I thought I’d updated when I got myself a new phone back in May to replace my 3-year-old W810i.

Danbo and the Legend

Then I thought I’d show off my lat­est addi­tion to my arse­nal of lenses: the amaz­ing Sigma 30mm f/1.4 EX DC HSM in October.

Danbo and the Sigma 30mm

In Novem­ber, I fig­ured I would update about my awe­some, spir­i­tu­ally enrich­ing trip to Japan.

Motomi­ta­maza, Atami with relatives

Then in Decem­ber, I had planned to churn another mega post to depict the mega flop that was our Mecha­tron­ics Sys­tems Design project: a Rubik’s cube solver robot.


This was eas­ily the let­down of the year. So much hope and effort was put into build­ing this that we couldn’t accept fail­ure; nor could we see it com­ing. But our final demon­stra­tion was a flop, and writ­ing about it now still leaves a sour taste in my mouth.  Nonethe­less, along with team­mates Wil­fred and Kheng Shin, build­ing it was great fun and despite every­thing MSD is still one of my favourite sub­jects yet.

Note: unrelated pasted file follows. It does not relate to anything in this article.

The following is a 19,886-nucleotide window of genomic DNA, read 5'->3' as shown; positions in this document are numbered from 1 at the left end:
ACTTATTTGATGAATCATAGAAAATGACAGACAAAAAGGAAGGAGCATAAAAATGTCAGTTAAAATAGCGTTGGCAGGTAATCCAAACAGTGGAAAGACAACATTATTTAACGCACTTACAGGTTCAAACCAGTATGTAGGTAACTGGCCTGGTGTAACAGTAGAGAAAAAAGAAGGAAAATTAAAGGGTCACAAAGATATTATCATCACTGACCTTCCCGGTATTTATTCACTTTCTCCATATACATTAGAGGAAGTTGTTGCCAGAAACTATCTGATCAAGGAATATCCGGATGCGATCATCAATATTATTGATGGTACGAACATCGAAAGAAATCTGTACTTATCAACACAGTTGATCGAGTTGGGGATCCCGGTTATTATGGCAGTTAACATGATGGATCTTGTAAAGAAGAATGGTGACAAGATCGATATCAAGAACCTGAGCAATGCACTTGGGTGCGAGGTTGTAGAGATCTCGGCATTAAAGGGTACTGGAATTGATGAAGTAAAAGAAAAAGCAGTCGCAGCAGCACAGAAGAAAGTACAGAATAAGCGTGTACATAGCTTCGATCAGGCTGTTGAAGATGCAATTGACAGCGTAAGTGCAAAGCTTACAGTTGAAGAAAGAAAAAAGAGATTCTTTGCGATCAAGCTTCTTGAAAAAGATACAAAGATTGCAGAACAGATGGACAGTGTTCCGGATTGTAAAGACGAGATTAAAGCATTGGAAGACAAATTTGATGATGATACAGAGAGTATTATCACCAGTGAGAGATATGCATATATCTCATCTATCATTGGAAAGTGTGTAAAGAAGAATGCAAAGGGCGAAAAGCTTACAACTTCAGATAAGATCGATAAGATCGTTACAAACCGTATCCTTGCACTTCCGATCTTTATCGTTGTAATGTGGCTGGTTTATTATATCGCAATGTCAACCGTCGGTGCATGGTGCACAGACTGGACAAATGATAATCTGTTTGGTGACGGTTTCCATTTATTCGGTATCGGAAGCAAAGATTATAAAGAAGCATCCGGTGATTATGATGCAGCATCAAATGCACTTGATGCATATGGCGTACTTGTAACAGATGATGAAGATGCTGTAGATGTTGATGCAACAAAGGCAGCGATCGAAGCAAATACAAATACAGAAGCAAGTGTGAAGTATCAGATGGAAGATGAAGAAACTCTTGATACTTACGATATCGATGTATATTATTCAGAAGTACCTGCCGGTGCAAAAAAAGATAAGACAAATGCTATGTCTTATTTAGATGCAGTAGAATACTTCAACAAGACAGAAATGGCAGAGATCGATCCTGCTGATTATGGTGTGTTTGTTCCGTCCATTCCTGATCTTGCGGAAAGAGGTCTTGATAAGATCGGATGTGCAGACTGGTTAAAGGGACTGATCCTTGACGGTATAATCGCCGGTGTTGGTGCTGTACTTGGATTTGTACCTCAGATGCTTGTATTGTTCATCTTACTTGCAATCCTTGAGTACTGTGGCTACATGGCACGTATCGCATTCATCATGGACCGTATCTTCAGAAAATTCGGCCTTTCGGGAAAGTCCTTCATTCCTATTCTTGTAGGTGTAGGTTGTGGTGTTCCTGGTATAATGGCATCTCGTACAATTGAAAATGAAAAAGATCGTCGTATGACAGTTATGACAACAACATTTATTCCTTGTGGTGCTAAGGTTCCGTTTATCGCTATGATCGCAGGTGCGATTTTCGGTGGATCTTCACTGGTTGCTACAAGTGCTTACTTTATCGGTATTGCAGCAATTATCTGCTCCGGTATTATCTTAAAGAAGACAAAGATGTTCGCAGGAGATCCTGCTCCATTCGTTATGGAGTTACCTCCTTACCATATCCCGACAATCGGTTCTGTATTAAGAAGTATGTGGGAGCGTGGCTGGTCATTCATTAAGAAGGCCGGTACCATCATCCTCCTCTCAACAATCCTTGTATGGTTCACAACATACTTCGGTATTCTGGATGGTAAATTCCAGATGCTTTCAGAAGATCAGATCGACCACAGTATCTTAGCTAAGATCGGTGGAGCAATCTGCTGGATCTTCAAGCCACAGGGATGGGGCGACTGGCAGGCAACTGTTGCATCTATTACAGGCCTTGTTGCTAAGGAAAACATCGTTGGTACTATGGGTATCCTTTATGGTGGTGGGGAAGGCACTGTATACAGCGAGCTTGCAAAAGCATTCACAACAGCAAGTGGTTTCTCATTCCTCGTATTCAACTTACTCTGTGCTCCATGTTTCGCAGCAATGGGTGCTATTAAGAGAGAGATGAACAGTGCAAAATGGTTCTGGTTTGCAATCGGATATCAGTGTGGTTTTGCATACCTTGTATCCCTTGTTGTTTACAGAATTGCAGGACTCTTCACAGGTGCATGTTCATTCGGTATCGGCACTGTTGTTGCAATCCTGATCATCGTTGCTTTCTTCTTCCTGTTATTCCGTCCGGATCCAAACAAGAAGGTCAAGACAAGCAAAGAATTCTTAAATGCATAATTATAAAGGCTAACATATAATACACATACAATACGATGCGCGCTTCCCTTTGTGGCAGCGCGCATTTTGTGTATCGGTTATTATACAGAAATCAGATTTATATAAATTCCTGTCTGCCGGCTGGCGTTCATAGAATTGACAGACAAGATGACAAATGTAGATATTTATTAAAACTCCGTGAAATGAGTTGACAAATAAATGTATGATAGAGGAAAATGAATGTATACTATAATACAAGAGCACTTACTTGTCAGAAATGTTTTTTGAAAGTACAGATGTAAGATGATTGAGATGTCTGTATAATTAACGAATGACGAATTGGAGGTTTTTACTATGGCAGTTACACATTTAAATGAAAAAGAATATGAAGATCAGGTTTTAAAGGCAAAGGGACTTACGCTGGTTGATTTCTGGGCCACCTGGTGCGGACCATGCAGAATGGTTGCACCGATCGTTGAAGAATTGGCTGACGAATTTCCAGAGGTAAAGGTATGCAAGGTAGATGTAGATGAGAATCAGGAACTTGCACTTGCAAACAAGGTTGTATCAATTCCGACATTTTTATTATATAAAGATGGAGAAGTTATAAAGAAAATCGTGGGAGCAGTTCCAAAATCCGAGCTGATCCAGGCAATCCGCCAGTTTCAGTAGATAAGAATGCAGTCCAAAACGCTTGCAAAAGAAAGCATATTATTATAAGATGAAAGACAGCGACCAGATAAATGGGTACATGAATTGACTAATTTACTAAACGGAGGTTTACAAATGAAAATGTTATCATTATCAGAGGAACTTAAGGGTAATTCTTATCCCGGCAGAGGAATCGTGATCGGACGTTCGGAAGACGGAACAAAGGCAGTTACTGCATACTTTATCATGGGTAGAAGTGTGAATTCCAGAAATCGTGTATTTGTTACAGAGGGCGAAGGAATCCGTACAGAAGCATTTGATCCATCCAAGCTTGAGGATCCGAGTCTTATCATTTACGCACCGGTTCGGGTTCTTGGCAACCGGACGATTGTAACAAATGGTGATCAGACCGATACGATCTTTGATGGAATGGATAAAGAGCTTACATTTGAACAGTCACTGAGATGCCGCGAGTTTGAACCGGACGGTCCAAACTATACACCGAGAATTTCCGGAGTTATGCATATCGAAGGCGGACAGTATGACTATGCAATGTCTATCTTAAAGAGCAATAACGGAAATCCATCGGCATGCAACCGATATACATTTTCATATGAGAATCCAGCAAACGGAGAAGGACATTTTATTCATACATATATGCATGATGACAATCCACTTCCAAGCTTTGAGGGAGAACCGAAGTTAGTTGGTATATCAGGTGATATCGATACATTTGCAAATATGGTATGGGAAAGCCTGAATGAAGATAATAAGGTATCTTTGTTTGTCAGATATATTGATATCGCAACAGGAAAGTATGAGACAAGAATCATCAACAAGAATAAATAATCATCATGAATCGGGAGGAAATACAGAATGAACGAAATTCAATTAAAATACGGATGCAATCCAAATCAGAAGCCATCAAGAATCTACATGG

Rubik’s cube solver in action

2010 though, was so much more than what I had hoped to blog about. But as they say, ‘What hap­pened in 2010, stays in 2010′.

I almost for­got how it’s like becom­ing a Face­book wall zom­bie; enslaved by reply­ing to a bot­tom­less pit of wall post­ings com­ing in all day. And get­ting sore thumbs from all that tex­ting. But on a day like this, you wouldn’t mind.

For today’s the day I turn twenty-one.

Good­bye 2010; Happy 2011!

by shenghan in Life on 31st December, 2010 at 11pm, Friday, December 31st, 2010 11:58 pm GMT +8


Bytes: Post mid-terms and thoughts

Just fin­ished a string of mid-term tests when it dawned upon me just how we study these days, summed up best in the graph below I cre­ated cour­tesy of graphjam.


Nuff said.

P/s: Happy triple-10!

Edit: On sec­ond glance, I thought ‘Right after test’ does not make much sense now — why would any­one still study right after a test? At least as dic­tated by the Malaysian Edu­ca­tion Sys­tem, that’s down­right dumb. A bit of ratio­nale into why I thought so: I know a lot of us who would linger right out­side the exam hall after we’re cleared to leave, dis­sect­ing every ques­tion and that’s where I usu­ally realise how I got ques­tions wrong. And a lot of times mis­takes made at times like these are the ones that stuck.

babbled on 10th October, 2010 at 7pm, Sunday, October 10th, 2010 07:01 pm GMT +8 8 Comments